Sermon 2-20-11

Matthew 5:38-48

“You have heard that it was said, “An eye for an eye and a tooth for a tooth.’ 39 But I say to you, Do not resist an evildoer. But if anyone strikes you on the right cheek, turn the other also; 40 and if anyone wants to sue you and take your coat, give your cloak as well; 41 and if anyone forces you to go one mile, go also the second mile. 42 Give to everyone who begs from you, and do not refuse anyone who wants to borrow from you. 43 “You have heard that it was said, “You shall love your neighbor and hate your enemy.’ 44 But I say to you, Love your enemies and pray for those who persecute you, 45 so that you may be children of your Father in heaven; for he makes his sun rise on the evil and on the good, and sends rain on the righteous and on the unrighteous. 46 For if you love those who love you, what reward do you have? Do not even the tax collectors do the same? 47 And if you greet only your brothers and sisters, what more are you doing than others? Do not even the Gentiles do the same? 48 Be perfect, therefore, as your heavenly Father is perfect.

 

Church of the Beatitudes - Galilee, Israel

Church of the Beatitudes - Galilee, Israel

Last week we had begun discussing Jesus’ 6 antitheses statements. Again I may remind you an antitheses statement is when Jesus says, You may have heard it said,…. But I tell you… Jesus began to get into some of the real meaty part of his sermon and in doing so as I warned you all last week, Jesus was probably beginning to step on a few toes of the crowd around him. Today’s lesson from Jesus certainly is no different than last week. Jesus is still preaching with these antitheses statements, and still He is probably stepping on toes. This particular teaching that we are looking at today is one of those teachings that many have argued over about how to interpret for centuries. My hope is to give some context for what Jesus was saying in his present day and how as I have studied for the last few years begin to interpret this passage.

We may remember from last week, underneath the surface level of teaching, Jesus is teaching us about what the Kingdom of Heaven looks like. Jesus is showing us the restored humanity, restored back to the way in which God intended for us to live in his creation. I will not be focusing so much on this today, but this is certainly important as we open up the meaning of this scripture.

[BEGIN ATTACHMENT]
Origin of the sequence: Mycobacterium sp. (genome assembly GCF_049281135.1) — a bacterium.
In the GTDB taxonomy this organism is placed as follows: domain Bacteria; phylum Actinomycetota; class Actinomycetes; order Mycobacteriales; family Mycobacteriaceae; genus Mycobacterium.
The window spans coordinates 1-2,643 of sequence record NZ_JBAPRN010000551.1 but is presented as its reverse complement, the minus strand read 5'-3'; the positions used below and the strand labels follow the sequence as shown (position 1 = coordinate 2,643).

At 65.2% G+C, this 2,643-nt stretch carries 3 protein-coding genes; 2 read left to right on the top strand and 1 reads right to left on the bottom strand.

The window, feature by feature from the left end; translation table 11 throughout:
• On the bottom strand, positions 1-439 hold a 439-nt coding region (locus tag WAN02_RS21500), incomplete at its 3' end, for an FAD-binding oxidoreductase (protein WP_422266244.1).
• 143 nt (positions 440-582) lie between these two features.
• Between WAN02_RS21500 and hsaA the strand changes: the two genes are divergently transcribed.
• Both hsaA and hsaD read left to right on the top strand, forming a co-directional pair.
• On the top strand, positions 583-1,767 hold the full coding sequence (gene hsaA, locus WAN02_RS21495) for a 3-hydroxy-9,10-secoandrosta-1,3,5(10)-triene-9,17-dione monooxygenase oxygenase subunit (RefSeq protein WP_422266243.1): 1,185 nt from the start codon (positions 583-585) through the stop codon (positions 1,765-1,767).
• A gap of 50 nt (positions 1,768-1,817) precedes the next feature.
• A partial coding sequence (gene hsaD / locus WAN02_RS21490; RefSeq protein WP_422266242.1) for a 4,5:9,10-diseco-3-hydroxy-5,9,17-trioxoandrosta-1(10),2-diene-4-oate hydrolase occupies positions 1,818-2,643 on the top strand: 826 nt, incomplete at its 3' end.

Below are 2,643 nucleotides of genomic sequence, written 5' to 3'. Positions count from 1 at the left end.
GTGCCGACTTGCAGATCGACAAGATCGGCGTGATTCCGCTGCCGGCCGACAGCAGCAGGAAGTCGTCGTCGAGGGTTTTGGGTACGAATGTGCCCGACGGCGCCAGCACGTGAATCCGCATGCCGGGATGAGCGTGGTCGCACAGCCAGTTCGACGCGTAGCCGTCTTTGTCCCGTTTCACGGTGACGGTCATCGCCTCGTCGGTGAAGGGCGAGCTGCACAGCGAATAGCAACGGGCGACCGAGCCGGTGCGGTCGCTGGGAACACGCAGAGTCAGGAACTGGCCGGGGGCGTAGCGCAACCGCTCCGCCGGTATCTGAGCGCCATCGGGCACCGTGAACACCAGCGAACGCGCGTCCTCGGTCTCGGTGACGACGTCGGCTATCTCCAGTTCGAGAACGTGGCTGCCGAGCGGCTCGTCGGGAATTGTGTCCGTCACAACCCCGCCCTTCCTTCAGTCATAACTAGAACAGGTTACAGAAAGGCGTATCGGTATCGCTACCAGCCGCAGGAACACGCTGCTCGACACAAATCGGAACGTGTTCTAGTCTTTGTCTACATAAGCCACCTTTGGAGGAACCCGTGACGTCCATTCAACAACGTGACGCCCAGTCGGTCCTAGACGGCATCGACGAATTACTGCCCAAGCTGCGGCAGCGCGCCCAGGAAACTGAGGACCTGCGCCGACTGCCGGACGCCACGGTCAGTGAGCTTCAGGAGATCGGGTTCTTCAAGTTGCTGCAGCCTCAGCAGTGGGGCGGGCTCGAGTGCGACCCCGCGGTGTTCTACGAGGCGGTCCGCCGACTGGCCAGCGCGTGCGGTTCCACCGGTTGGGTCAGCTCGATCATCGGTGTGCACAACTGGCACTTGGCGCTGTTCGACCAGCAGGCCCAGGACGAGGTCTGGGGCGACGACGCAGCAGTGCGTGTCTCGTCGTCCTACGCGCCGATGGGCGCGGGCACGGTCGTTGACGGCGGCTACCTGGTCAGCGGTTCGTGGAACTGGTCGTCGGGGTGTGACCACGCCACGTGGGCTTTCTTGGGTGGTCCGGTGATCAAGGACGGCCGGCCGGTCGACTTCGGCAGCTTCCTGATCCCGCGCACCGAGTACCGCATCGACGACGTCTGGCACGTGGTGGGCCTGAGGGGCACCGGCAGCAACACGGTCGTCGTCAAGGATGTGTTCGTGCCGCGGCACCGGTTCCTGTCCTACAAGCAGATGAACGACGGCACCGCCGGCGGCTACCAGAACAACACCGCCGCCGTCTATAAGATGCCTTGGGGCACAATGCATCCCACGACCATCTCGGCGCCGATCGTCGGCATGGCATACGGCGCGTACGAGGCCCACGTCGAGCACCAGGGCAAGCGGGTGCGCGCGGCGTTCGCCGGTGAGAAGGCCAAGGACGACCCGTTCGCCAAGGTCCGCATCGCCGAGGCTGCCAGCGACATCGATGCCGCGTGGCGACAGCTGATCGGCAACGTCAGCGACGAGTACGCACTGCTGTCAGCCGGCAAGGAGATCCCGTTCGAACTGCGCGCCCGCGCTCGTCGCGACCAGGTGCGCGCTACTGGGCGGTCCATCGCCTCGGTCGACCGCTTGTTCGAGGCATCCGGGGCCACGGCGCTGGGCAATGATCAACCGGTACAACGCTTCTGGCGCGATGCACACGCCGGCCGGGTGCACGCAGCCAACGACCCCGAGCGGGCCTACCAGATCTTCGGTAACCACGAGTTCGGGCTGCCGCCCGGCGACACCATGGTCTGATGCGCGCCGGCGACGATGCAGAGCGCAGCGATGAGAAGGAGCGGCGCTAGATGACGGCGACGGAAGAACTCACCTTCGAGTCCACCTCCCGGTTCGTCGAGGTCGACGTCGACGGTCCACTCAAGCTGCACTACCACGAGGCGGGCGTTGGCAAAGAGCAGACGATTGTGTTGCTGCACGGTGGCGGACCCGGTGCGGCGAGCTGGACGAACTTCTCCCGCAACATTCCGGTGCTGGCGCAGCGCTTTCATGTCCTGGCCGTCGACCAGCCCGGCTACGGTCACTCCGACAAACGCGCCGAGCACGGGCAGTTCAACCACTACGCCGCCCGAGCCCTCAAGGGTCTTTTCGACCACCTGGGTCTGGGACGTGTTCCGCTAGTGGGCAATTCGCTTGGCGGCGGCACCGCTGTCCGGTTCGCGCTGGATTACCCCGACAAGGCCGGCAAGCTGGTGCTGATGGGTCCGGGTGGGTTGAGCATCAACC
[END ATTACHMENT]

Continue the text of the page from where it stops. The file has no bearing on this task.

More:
You have heard it said, An eye for an eye and a tooth for a tooth, But I say to you, Do no resist an evildoer. But if anyone strikes you on the right cheek, turn the other also, and if anyone wants to sue you and take your coat, give your cloak as well; and if anyone forces you to go one mile, go also the second mile. Give to everyone who begs from you, and do not refuse anyone who wants to borrow from you.

These are certainly some tough words to hear, even 2000 years later these are not easy to practice. Let’s break this down even further this morning. You have heard it said, An eye for an eye and a tooth for a tooth…Where I wonder have they heard this said. This OT teaching can be found in three different parts of the first five books of the Bible also known as the Pentateuch. The first location found is from Exodus 21:24, it says….

When people who are fighting injure a pregnant woman so that there is a miscarriage, and yet no further harm follows, the one responsible shall be fined what the woman’s husband demands, paying as much as the judges determine. 23 If any harm follows, then you shall give life for life, 24 eye for eye, tooth for tooth, hand for hand, foot for foot, 25 burn for burn, wound for wound, stripe for stripe.

The second passage is found in Leviticus. 24:19-20

19 Anyone who maims another shall suffer the same injury in return: 20 fracture for fracture, eye for eye, tooth for tooth; the injury inflicted is the injury to be suffered.

And finally the third passage is found in the latest of the 5 books, in Deuteronomy 19:16-21

16 If a malicious witness comes forward to accuse someone of wrongdoing, 17 then both parties to the dispute shall appear before the Lord, before the priests and the judges who are in office in those days, 18 and the judges shall make a thorough inquiry. If the witness is a false witness, having testified falsely against another, 19 then you shall do to the false witness just as the false witness had meant to do to the other. So you shall purge the evil from your midst. 20 The rest shall hear and be afraid, and a crime such as this shall never again be committed among you. 21 Show no pity: life for life, eye for eye, tooth for tooth, hand for hand, foot for foot.

Notice in each of these three cases the reason or the purpose for the punishment is different. In the very first one it was to anyone who had beat or injured a pregnant woman, in the second case it was to all who maim or injure another, and finally in Deuteronomy it was to set an example before all people what happens to those who falsely witness against another.  So it is important for us to remember that this saying had been a common phrase among the Jews and was used in multiple scenarios.